[formula not reproducible]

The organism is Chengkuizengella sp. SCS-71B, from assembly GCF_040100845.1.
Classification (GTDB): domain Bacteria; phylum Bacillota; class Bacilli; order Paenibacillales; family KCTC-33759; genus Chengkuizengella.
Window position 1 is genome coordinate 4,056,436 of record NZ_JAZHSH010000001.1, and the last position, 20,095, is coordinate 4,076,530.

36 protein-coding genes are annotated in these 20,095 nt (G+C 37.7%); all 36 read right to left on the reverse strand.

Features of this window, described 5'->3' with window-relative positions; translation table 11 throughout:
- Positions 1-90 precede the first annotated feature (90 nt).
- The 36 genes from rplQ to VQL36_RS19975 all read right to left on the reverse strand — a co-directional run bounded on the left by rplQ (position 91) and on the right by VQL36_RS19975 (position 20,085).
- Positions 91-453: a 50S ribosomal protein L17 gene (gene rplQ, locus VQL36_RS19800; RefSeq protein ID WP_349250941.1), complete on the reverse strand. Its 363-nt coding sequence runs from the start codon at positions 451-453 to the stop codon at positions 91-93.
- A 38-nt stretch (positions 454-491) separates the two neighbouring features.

Object C acquires the property of a universal, general object, a moment that acknowledges its moment as a sensuous-supersensuous thing--a concrete universal-- formally the relation f from one object A to many-counted-as-one object B followed by element (P)roperty, the value in the materialized form of general equilibrium that makes the triangle commute; v = P o f. In other words, herein the shift in form occurs, logically manifested with the change in operators from or to and, i.e. from the disjunctive form of all accidental expanded forms to their conjunction. Once settled in, the general form fixates the concrete-universal object in equivalent form against multiple other Ones in relative form. All of these counted-as-one in sum turn out all value relations for a particular world of commodities. Every particular commodity presents a part, or put differently, is accordingly an inclusion function [??] subobject of a commodity universe B. Now, enhanced with value property, our commodity A is ready for determinate quantitative relations to any other commodity, [A.sub.2], [A.sub.3],... [A.sub.n]. Our last diagram represents the first half of value-generality's becoming; i.e. a construction of a universal object from the world of commodities. The second half, in effect, presupposes the transposition of the form itself, a mode as how to think the gateway from n expanded forms to one general form. To achieve this, we have to think the following in unity: the subobject of concrete labour jellied in the commodity, whilst at the same time forming a relation against the general equivalent. Every concrete labour has foritself attached also the notion of abstract labour (as a generic part) and their unity accomplishes value substance. The content of this form must enter the valuation through equivalent form in order to be apprehended as part of the commodity exchange. If the opposite is the case, than we are confronted with a mere product, a use value valuable only to the producer himself. Since by definition all the relations are unique up to isomorphism, we shall use the pullback operation to get from disjunctive exclusion to reciprocal conjunction. The square L-[A.sub.I]-M-V[I] is called a Cartesian square in which a universal cone in L by pulling pairwise functions V[I] [right arrow] M [left arrow] [A.sub.I] is a pair V[I] [left arrow] L [right arrow] [A.sub.I] such that T o I(L) = [v.sub.I] o x. If we now presuppose a Boolean codomain for every valuation in M, [o,I] i.e. true or false, then we get a scheme where L is a subobject with elements of concrete and abstract labour, the chain [A.sub.1], [A.sub.2]... [A.sub.n] representing the objects of commodity exchange and M for now representing a universal equivalent (not yet money) and a valuation object, making V[I] a terminal object (a definition of value). We get: